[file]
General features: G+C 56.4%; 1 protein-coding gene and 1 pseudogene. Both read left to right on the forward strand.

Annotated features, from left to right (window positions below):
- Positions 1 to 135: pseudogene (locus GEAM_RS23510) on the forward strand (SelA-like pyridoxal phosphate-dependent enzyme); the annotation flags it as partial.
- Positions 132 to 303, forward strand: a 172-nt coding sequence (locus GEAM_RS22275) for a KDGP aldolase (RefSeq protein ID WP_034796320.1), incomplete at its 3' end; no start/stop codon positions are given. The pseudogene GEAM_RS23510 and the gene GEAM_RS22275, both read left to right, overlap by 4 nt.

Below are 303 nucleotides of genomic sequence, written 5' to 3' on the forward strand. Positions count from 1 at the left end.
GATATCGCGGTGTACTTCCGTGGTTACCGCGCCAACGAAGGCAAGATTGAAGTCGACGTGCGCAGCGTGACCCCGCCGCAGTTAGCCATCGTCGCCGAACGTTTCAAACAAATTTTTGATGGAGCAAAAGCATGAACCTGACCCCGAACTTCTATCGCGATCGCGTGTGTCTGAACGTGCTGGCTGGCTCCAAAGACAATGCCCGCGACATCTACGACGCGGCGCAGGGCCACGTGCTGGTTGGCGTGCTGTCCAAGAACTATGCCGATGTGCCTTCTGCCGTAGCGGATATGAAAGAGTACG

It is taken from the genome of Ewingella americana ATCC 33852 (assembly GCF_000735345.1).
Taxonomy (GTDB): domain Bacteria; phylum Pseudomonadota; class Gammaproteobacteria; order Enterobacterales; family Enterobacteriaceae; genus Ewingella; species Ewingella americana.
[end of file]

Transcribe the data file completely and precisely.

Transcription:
General features: G+C 56.4%; 1 protein-coding gene and 1 pseudogene. Both read left to right on the forward strand.

Annotated features, from left to right (window positions below):
- Positions 1 to 135: pseudogene (locus GEAM_RS23510) on the forward strand (SelA-like pyridoxal phosphate-dependent enzyme); the annotation flags it as partial.
- Positions 132 to 303, forward strand: a 172-nt coding sequence (locus GEAM_RS22275) for a KDGP aldolase (RefSeq protein ID WP_034796320.1), incomplete at its 3' end; no start/stop codon positions are given. The pseudogene GEAM_RS23510 and the gene GEAM_RS22275, both read left to right, overlap by 4 nt.

Below are 303 nucleotides of genomic sequence, written 5' to 3' on the forward strand. Positions count from 1 at the left end.
GATATCGCGGTGTACTTCCGTGGTTACCGCGCCAACGAAGGCAAGATTGAAGTCGACGTGCGCAGCGTGACCCCGCCGCAGTTAGCCATCGTCGCCGAACGTTTCAAACAAATTTTTGATGGAGCAAAAGCATGAACCTGACCCCGAACTTCTATCGCGATCGCGTGTGTCTGAACGTGCTGGCTGGCTCCAAAGACAATGCCCGCGACATCTACGACGCGGCGCAGGGCCACGTGCTGGTTGGCGTGCTGTCCAAGAACTATGCCGATGTGCCTTCTGCCGTAGCGGATATGAAAGAGTACG

It is taken from the genome of Ewingella americana ATCC 33852 (assembly GCF_000735345.1).
Taxonomy (GTDB): domain Bacteria; phylum Pseudomonadota; class Gammaproteobacteria; order Enterobacterales; family Enterobacteriaceae; genus Ewingella; species Ewingella americana.